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Zero tolerance for Equinox Towers

Symbolism aside, Mt. Equinox may not be as impressive as Yosemite's El Capitan or the Grand Tetons, but something very real would be sacrificed on the questionable altar of renewable-energy-for-profit. Mt. Equinox and all of our mountains are not just a "back yard." They are a heritage and a legacy. And they are as good a place as any to make a stand. The issue at stake is preservation, and the face of environmentalism should be one of traditional conservation, not a heedlessly applied new orthodoxy. As a nation we need cleaner energy sources, but despoiling the scenic ridgelines in Vermont's premier recreational destination for minimal public benefit is misguided and irresponsible.

I have personally seen more than a few industrial windpower installations, and I will never consider the sight of even the most modest ones to be benign. Multiply them to economic proportions, and the result is undeniable and permanent visual blight. That is why windmill farms should be required to be sited away from scenic areas of exceptional natural beauty or areas otherwise dependent on tourism.

Those currently operating in remote plains and deserts get their economies of scale from erection of dozens and sometimes hundreds of towers. To accept the assertion by its promoters that their local development will stop at five towers is naive. Isn't this proposal just the proverbial camel's nose under the tent? On Mt. Equinox of all places, the line should be drawn at zero. The Mt. Equinox project is much more important for its symbolic value than for its economic value. The point is, if GE and its "partners" can get away with it here, why not anywhere in the Northeast? And for that reason, their pressure is intense. It is David and Goliath, and Vermonters are up against some very powerful moneyed interests.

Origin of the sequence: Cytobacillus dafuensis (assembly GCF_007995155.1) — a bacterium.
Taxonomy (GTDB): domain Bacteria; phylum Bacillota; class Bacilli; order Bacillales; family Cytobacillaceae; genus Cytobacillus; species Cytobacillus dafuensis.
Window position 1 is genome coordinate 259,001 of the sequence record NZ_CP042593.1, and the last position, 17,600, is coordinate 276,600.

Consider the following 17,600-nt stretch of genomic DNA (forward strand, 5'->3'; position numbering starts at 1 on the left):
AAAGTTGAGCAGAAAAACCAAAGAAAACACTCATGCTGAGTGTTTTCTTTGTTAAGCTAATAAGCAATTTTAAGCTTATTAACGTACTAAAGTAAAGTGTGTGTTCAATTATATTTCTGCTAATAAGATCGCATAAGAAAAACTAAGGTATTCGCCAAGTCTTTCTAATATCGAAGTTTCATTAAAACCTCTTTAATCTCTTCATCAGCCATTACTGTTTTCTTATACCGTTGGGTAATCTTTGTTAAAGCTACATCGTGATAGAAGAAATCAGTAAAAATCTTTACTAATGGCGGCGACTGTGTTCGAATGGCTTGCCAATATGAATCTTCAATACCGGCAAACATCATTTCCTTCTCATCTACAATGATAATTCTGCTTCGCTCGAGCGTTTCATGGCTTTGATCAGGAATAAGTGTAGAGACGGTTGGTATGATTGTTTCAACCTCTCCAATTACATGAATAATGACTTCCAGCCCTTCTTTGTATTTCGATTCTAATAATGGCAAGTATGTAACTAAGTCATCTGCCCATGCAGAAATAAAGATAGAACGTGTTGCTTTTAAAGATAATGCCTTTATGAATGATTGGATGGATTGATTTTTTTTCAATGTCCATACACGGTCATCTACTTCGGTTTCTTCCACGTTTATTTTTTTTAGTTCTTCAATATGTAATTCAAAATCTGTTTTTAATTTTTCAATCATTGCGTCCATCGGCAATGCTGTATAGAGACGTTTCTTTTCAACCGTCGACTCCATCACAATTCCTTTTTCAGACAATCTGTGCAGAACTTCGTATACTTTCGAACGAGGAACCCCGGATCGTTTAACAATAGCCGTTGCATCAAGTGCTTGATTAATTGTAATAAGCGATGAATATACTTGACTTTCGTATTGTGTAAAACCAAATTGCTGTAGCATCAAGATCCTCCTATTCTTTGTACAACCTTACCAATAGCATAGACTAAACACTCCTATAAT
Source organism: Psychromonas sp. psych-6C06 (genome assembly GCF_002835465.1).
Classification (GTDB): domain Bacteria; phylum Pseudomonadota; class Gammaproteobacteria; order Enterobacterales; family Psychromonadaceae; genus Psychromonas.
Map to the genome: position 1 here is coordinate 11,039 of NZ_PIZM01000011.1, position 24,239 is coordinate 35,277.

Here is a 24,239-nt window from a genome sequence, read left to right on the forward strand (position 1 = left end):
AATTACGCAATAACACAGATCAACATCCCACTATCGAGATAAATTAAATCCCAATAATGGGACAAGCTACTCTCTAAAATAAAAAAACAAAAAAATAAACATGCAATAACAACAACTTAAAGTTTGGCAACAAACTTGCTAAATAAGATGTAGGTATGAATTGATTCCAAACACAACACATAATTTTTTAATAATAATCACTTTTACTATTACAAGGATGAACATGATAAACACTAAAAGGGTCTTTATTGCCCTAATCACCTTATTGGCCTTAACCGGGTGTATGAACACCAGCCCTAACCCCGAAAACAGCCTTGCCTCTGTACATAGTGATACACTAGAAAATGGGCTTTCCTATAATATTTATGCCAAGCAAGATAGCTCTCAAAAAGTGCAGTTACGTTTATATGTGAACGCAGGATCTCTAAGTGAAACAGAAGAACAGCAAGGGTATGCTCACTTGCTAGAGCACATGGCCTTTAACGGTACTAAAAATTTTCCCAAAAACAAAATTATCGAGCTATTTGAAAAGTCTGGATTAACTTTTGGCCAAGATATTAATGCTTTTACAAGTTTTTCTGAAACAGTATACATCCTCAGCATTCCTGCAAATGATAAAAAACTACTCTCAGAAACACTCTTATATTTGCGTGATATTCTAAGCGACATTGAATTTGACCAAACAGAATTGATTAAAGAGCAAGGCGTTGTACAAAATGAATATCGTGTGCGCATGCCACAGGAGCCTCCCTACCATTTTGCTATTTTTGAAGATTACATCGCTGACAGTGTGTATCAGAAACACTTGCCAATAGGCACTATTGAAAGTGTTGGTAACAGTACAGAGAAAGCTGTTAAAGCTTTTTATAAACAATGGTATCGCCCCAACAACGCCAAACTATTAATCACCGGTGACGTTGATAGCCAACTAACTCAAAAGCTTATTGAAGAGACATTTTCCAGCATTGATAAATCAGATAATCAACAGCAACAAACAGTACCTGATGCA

Symbolism aside, Mt. Equinox may not be as impressive as Yosemite's El Capitan or the Grand Tetons, but... more [truncated due to possible copyright]  
I have personally seen more than a few industrial windpower installations, and I will never consider the sight of even the most modest ones to be benign. Multiply them to economic proportions, and the result is undeniable and permanent visual blight. That is why windmill farms should be required to be sited away from scenic areas of exceptional natural beauty or areas otherwise dependent on tourism.

Those currently operating in remote plains and deserts get their economies of scale from erection of dozens and sometimes hundreds of towers. To accept the assertion by its promoters that their local development will stop at five towers is naive. Isn't this proposal just the proverbial camel's nose under the tent? On Mt. Equinox of all places, the line should be drawn at zero. The Mt. Equinox project is much more important for its symbolic value than for its economic value. The point is, if GE and its "partners" can get away with it here, why not anywhere in the Northeast? And for that reason, their pressure is intense. It is David and Goliath, and Vermonters are up against some very powerful moneyed interests.

Symbolism aside, Mt. Equinox may not be as impressive as Yosemite's El Capitan or the Grand Tetons, but something very real would be sacrificed on the questionable altar of renewable-energy-for-profit. Mt. Equinox and all of our mountains are not just a "back yard." They are a heritage and a legacy. And they are as good a place as any to make a stand. The issue at stake is preservation, and the face of environmentalism should be one of traditional conservation, not a heedlessly applied new orthodoxy. As a nation we need cleaner energy sources, but despoiling the scenic ridgelines in Vermont's premier recreational destination for minimal public benefit is misguided and irresponsible.

Plying their technology into a regulatory vacuum, the investors and their corporate suppliers expect to reap rich economic returns. Permitting this private for-profit project would be a giveaway in perpetuity of an irreplaceable public asset on which no price should ever be set. To true environmentalists who cherish Manchester and its mountains just as they are, acquiescence to the Mt. Equinox Project by state and local officials would be a betrayal of the public trust of historic proportions.


Source: http://www.manchesterjourna...

DEC 30 2005
https://www.windaction.org/posts/864-zero-tolerance-for-equinox-towers
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